The conference theme was The Future of Business, and I want to highlight two speakers in this article:
First, John Boudreau and Ravin Jesuthasan kicked-off Tuesday morning by discussing their research and book Transformative HR. Transformative HR is the next evolution of Boudreau’s decision science work he introduced in 2007 in his book with Peter Ramstad, Beyond HR, The New Science of Human Capital. I took away many anecdotes and tips from Boudreau and Jesthasan’s discussion (including seven pages of notes), but what was most striking was the audience polling questions.
This is a group of forward-thinking HR professionals from successful organizations, and their responses to the speakers’ questions illustrated how much work is still needed to “transform” the profession. As an example, when asked about how sophisticated organizations were using data to make decisions about talent, 61% said, “sometimes I see data but I’m not clear how it’s used to inform talent decisions.” Twenty-eight percent (28%) self-reported to be confident in the data they used to make talent decisions, which the speakers found to be an impressive number. Eleven percent (11%) was able to laugh at their circumstances and say “what data?” There were similar responses to questions about identification of pivotal roles and development of employee value propositions. While 90% of the audience was working on these fundamentals, roughly a quarter reported they were fully executing. The vast majority was still struggling to consistently apply the principles to their organizations.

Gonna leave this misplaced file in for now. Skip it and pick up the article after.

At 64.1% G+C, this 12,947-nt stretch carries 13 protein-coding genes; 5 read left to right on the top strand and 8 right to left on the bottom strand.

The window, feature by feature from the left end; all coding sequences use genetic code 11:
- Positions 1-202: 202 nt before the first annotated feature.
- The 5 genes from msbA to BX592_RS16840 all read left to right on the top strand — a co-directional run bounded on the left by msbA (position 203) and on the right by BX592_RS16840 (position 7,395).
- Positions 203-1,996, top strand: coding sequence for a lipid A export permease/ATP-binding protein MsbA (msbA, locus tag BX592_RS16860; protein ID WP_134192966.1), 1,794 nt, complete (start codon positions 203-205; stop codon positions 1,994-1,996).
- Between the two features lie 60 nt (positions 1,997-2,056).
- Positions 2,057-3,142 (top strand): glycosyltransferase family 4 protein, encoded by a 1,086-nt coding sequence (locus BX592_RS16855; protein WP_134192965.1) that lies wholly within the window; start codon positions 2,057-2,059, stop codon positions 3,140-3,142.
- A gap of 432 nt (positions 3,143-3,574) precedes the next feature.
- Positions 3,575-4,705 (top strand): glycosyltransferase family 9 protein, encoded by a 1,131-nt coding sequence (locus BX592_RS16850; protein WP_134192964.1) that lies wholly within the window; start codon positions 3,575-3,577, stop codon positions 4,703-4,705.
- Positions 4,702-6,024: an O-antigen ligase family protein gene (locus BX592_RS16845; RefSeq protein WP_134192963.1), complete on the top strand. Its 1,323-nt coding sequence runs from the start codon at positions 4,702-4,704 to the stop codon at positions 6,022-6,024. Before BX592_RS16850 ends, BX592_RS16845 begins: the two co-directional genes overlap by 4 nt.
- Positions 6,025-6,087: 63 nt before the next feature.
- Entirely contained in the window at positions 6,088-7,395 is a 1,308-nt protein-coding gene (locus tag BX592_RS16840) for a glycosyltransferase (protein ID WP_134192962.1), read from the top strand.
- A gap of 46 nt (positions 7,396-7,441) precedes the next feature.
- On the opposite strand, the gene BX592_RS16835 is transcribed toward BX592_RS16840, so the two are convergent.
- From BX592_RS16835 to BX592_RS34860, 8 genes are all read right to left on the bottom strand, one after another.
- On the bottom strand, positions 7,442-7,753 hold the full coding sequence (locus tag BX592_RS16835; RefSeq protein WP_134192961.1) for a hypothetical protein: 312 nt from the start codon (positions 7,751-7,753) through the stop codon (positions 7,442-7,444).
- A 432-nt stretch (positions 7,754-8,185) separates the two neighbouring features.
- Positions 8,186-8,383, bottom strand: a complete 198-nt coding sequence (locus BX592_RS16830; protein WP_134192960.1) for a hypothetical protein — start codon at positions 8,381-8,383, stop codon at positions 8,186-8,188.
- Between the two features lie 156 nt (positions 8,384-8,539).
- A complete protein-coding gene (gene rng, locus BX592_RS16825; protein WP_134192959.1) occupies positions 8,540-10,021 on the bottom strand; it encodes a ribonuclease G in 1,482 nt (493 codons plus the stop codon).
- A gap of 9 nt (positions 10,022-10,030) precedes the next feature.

Related to “transformative HR,” is the second presentation I want to highlight, the new HR competencies presented by Jon Younger of the RBL Group. Jon’s presentation was “hot off the presses,” and the research he shared will be published this Fall.
Jon took us through the evolution of the question on which the RBL Group has been working for 20+ years, “How does HR add value to the business they support?” Back in 1989, three core competencies were identified: Business Knowledge, Change Management and HR Delivery, but like all great research, this model raised additional questions and RBL Group has been refining the study and growing a large database to understand what HR professionals do and (more important) how their contributions are perceived and received from their counterparts in the business. The 2011 study included global responses from roughly 20,000 participants inside and outside the HR function.
RBL Group’s newest HR competency model has six themes. Successful HR professionals must act as (from RBL Group website):
- Strategic positioners who understand the evolving business contexts, stakeholder expectations, and business requirements and translate them into talent, culture, and leadership actions
- Credible activists who build relationships of trust and have a clear point of view about how to build business performance
- Capability builders who define, audit, and create organization capabilities required for sustainable organizational success
- Change champions who initiate and sustain change at the individual, initiative, and institutional levels
- HR innovators and integrators who look for new ways to do HR practices and integrate those separate practices to deliver business solutions
- Technology proponents who use technology for efficiency, to connect employees, and to leverage new communication channels, e.g., social media.